Sorry for bad english. I have a DHCP server router with IP Everything goes well, but my phone and my tablet gets a very strange DNS 1 server: 80980492081

Here is a screenshot:

enter image description here

This is very strange and is getting me mad. I don't know where that strange DNS 1 server comes from. My DHCP server settings are right.

My phone is a Samsung Galaxy S5

Does anybody know what is happening?

Thank you.

  • 1
    DHCP? Aren't you showing the manual settings screen?
    – user1686
    Nov 21, 2019 at 10:51
  • Yes. That's because to show what dhcp parameters got the phone. 1st I set as dhcp. 2nd connect, 3rd, set as static to view what parameters got.
    – peperfus
    Nov 21, 2019 at 12:15
  • But this window doesn't show DHCP received parameters. Even if you do what you described, it only shows previously entered manual parameters.
    – user1686
    Nov 21, 2019 at 12:25
  • I do this because IP tools doesn't show this DNS 1 server. It shows the supposed right settings. Nonetheless when I try to ping a host defined in my DNS server I get error, because my phone isn't using my DNS server :(
    – peperfus
    Nov 21, 2019 at 12:27
  • 1
    From GUI set to DHCP. Switch WiFi OFF and ON. Execute this command in adb shell: dumpsys connectivity | grep CONNECTED | grep -o 'Routes: .* DnsAddresses: [^ ]*'. This shows you the DNS and default gateway addresses received from DHCP server. Nov 21, 2019 at 13:12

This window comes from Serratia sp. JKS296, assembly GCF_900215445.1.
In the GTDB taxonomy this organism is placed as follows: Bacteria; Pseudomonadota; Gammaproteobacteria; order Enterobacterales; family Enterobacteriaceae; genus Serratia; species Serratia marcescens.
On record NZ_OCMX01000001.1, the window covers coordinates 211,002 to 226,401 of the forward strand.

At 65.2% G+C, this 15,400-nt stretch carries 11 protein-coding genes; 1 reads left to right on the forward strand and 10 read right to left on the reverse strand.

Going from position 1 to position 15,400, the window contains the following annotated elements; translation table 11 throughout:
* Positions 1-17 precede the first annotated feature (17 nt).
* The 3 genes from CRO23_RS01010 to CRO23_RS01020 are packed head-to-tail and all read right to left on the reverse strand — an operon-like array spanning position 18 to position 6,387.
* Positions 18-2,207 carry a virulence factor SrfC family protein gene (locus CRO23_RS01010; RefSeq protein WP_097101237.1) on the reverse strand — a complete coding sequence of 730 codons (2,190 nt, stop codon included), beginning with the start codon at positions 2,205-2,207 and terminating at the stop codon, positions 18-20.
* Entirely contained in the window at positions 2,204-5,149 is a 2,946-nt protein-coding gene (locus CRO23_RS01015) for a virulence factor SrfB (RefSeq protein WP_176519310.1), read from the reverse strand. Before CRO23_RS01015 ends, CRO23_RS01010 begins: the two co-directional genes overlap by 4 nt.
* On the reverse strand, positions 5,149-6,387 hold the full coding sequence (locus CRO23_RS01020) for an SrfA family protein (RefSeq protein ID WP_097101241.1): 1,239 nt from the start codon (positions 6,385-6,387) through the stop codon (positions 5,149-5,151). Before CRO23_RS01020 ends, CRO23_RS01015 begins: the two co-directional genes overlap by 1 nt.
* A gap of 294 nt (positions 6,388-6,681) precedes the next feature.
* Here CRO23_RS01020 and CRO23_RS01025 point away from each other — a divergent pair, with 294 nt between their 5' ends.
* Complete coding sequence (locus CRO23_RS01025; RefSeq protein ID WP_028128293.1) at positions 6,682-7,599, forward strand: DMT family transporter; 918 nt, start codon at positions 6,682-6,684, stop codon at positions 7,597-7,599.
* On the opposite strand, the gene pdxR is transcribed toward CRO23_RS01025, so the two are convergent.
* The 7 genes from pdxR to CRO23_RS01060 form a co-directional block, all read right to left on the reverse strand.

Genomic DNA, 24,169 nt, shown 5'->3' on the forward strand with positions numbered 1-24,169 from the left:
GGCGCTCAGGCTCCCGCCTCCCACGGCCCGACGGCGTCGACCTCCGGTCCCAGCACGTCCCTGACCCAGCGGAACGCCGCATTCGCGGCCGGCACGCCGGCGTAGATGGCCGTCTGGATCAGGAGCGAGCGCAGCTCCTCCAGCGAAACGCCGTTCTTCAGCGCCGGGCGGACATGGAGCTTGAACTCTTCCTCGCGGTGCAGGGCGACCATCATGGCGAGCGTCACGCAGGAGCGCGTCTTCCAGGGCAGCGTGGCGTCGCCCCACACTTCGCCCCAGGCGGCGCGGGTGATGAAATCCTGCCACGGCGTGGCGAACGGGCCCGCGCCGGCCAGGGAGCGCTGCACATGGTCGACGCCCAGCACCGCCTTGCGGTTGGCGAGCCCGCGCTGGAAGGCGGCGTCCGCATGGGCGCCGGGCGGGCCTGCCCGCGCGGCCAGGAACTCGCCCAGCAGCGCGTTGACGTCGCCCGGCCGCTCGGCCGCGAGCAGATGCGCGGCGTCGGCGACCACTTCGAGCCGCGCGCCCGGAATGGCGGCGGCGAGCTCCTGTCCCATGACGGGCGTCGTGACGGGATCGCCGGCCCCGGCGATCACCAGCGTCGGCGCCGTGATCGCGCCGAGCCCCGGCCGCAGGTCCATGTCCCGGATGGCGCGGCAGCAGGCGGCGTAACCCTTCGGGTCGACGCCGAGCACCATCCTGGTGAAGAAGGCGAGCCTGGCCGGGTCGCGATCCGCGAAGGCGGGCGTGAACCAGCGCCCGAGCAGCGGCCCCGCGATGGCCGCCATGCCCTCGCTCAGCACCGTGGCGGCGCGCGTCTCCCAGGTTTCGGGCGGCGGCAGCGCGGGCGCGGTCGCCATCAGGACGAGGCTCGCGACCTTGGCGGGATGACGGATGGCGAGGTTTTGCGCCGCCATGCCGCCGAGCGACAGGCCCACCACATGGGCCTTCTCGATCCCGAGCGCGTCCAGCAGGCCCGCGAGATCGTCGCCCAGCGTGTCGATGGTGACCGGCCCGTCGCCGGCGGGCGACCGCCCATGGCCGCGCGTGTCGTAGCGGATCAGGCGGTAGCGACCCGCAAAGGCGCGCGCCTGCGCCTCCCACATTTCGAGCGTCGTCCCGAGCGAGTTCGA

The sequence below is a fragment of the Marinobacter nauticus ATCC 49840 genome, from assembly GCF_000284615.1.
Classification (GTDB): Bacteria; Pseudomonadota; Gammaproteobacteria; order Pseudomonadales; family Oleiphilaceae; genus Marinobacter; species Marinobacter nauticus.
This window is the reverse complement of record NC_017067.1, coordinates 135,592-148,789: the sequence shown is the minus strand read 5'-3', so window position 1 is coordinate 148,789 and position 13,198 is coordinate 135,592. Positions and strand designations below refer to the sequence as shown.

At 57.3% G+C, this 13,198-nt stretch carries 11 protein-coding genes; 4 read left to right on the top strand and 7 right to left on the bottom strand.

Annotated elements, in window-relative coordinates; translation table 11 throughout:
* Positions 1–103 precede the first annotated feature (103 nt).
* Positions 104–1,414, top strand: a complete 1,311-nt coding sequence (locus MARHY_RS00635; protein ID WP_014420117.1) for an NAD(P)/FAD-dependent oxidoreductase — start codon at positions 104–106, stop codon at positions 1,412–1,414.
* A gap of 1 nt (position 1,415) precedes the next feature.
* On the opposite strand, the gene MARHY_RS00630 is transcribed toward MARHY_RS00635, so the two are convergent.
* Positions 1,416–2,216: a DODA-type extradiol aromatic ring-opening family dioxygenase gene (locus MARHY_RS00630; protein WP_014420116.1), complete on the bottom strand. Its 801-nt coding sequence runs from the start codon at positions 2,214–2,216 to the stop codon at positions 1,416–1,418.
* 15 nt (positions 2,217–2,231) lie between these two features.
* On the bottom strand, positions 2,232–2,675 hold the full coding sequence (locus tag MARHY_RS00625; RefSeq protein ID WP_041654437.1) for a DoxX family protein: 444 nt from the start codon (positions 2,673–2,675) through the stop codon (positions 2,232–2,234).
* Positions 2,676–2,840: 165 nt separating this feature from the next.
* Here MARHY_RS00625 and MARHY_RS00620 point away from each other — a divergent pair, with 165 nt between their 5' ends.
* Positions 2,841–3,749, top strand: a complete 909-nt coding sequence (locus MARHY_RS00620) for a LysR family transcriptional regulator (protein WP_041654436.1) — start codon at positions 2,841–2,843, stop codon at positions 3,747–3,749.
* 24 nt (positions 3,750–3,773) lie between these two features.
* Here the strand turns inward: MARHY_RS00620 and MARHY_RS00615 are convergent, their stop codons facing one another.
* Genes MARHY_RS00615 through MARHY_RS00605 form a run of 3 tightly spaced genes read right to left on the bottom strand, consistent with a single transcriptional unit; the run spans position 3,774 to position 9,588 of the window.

1 Answer 1


An IPv4 address is a 32bit number. The common way to print an IPv4 address is to split it into 4 8bit blocks and separate them with a dot.

However an IPv4 address is also valid in it's decimal/integer representation. This decimal representation is used for your DNS IP address: 80980492081.

Converting the number in the common IPv4 address format ends up with the IP address:


  • 3
    Only if you use converters which do not check the input at all. 80980492081 or hex 0x12DAD03F31 is at least a 37-bit number and does not make sense as an IP address – Vultr's converter quietly ignores the extra parts. (Besides, why would the software arbitrarily show an IP address in full-decimal format?)
    – user1686
    Nov 21, 2019 at 13:13
  • @grawity Good catch. Would be interesting what Linux/Android does in such a case. If it just ignores the bits higher than 32 (uses the number modulo 2^32)?
    – Robert
    Nov 21, 2019 at 13:16
  • Maybe, but in that case the number cannot possibly be coming from DHCP (as the packet format only has a 32-bit field) – it can only come from manual input or from some unusual software bug.
    – user1686
    Nov 21, 2019 at 13:20

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